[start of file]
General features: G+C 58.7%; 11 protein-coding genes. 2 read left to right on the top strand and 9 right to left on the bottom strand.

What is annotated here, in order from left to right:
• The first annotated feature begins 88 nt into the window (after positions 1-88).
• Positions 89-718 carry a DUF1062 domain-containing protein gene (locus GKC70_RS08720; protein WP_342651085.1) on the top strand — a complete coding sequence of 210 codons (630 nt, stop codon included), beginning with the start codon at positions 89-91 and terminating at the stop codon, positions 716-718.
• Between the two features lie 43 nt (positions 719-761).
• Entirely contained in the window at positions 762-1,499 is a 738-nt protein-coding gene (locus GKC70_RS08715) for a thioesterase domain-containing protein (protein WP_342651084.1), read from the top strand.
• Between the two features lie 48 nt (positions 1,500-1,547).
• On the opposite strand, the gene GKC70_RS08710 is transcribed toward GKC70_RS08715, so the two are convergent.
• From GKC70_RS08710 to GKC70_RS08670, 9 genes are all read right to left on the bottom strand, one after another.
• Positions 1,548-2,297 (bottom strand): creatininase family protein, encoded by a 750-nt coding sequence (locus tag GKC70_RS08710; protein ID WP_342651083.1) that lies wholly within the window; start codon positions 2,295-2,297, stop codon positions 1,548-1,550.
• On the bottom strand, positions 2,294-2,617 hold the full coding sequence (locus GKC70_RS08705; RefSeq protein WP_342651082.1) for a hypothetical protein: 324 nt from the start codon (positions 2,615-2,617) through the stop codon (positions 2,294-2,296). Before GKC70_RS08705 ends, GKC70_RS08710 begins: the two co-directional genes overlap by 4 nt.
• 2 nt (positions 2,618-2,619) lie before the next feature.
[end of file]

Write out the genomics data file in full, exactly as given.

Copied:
General features: G+C 58.7%; 11 protein-coding genes. 2 read left to right on the top strand and 9 right to left on the bottom strand.

What is annotated here, in order from left to right:
• The first annotated feature begins 88 nt into the window (after positions 1-88).
• Positions 89-718 carry a DUF1062 domain-containing protein gene (locus GKC70_RS08720; protein WP_342651085.1) on the top strand — a complete coding sequence of 210 codons (630 nt, stop codon included), beginning with the start codon at positions 89-91 and terminating at the stop codon, positions 716-718.
• Between the two features lie 43 nt (positions 719-761).
• Entirely contained in the window at positions 762-1,499 is a 738-nt protein-coding gene (locus GKC70_RS08715) for a thioesterase domain-containing protein (protein WP_342651084.1), read from the top strand.
• Between the two features lie 48 nt (positions 1,500-1,547).
• On the opposite strand, the gene GKC70_RS08710 is transcribed toward GKC70_RS08715, so the two are convergent.
• From GKC70_RS08710 to GKC70_RS08670, 9 genes are all read right to left on the bottom strand, one after another.
• Positions 1,548-2,297 (bottom strand): creatininase family protein, encoded by a 750-nt coding sequence (locus tag GKC70_RS08710; protein ID WP_342651083.1) that lies wholly within the window; start codon positions 2,295-2,297, stop codon positions 1,548-1,550.
• On the bottom strand, positions 2,294-2,617 hold the full coding sequence (locus GKC70_RS08705; RefSeq protein WP_342651082.1) for a hypothetical protein: 324 nt from the start codon (positions 2,615-2,617) through the stop codon (positions 2,294-2,296). Before GKC70_RS08705 ends, GKC70_RS08710 begins: the two co-directional genes overlap by 4 nt.
• 2 nt (positions 2,618-2,619) lie before the next feature.